Mim and I made an oath— we are going to raise a stone for you. Mother is going to help us with the pattern and Ori is going to help us with the words. It’s to thank you for Himling and so that you know we will always love you and never, ever forget you.  

What else? Oh! You talked to Bilbo! I know because he wrote to us. He thought it was a dream. But you also talked to me and Mim so I know it’s true and it can happen.  

I bless and bless and bless you!

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Hello, Nadad.  

Remember the pine cones I hoarded as a little girl? Each with a name and a part to play in the great pine cone kin-saga? And how at least once a week you sat ever so patiently to hear Nan’ith tell it ALL OVER AGAIN from start to finish, plus all the new bits since last time? Well.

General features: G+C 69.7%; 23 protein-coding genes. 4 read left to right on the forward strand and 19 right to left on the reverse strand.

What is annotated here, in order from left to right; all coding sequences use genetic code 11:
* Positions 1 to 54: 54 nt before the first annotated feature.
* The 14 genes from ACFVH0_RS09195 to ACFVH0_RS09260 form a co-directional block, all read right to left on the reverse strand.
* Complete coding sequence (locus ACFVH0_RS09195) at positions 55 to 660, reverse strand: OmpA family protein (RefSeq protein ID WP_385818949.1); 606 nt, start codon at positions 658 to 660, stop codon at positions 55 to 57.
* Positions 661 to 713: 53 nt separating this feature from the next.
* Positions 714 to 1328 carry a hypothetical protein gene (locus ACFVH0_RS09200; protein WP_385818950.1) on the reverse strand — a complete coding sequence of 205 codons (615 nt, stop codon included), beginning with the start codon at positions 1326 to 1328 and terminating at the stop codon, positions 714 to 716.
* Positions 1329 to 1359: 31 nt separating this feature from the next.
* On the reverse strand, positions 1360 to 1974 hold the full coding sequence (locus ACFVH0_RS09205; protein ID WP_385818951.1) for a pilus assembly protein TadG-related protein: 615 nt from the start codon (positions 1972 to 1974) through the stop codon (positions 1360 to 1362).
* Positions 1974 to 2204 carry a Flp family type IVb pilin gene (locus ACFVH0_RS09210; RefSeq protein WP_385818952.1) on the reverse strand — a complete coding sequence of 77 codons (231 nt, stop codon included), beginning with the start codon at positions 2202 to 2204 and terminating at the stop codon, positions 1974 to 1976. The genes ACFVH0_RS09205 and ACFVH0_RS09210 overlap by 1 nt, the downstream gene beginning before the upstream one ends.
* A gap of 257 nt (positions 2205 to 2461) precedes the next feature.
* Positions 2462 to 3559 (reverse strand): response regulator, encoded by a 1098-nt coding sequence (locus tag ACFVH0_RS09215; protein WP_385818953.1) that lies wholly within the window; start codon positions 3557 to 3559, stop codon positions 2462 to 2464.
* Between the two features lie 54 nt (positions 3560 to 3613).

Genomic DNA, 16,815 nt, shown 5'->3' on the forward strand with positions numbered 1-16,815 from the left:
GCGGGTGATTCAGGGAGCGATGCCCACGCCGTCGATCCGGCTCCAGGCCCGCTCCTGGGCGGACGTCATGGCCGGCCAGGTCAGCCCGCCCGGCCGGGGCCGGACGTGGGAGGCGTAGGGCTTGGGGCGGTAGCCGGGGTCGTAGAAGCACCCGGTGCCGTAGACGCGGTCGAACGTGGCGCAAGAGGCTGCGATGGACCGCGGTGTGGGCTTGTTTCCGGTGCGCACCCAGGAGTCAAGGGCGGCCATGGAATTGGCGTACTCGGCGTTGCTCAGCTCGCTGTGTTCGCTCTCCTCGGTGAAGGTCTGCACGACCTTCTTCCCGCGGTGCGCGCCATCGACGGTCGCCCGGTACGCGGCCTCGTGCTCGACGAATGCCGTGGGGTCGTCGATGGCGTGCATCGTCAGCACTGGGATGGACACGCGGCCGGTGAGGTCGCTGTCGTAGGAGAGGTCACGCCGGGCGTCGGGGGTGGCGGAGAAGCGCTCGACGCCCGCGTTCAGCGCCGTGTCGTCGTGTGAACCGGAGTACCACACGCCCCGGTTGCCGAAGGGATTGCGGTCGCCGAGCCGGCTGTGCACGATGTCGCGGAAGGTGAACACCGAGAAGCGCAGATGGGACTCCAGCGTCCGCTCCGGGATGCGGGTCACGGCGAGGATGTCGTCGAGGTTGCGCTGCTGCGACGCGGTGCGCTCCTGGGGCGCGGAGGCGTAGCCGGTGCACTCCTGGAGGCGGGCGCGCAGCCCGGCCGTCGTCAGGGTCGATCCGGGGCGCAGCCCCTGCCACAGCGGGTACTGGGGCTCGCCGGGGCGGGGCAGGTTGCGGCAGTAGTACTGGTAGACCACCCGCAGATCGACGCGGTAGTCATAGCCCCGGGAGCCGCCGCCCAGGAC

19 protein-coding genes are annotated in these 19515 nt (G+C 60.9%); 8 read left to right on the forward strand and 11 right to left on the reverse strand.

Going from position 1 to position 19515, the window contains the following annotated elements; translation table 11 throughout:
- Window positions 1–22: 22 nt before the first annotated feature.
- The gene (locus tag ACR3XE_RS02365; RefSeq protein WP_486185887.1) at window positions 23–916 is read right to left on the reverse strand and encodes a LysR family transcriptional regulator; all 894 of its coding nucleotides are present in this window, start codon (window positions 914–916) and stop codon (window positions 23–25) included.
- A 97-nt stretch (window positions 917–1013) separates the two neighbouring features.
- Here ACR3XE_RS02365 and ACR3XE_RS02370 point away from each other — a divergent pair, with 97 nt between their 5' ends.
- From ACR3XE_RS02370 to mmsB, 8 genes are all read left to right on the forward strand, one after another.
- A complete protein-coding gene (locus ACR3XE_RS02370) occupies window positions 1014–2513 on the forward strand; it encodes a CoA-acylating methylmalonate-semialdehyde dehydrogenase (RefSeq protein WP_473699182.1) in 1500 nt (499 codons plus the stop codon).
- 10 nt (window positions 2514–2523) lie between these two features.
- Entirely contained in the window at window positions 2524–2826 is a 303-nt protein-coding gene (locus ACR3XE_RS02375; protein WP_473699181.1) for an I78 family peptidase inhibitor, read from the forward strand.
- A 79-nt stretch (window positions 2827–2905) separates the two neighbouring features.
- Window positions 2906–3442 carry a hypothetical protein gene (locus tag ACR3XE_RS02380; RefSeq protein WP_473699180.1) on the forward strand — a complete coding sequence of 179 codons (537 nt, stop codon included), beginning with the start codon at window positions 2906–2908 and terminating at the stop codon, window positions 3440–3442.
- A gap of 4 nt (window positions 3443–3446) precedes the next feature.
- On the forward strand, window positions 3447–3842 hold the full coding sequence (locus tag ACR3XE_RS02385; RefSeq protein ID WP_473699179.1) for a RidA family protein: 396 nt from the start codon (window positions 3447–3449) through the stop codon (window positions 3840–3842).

Things are moving quickly. I’m sure you know everything, but I need to say it so that I remember it, no mistakes or tangled thoughts. It helps to have a good listener— so, my dear, good, PATIENT Nadad, go find yourself a cloud, sit down on it, and listen.  

First: Himling. I know you told me to talk to Tharkûn first, but who knows how quickly we may need to send the boys over? So I copied your map (don’t give me that look) and sent men at once. They found the land-taking stone, as well as the old fort. There’s a tiny watchhouse on the southwest headland— a one-room hovel, but it’s got a hearth, and it only needs a few roof slates to make it winter-tight. The boys can stay there while they rebuild.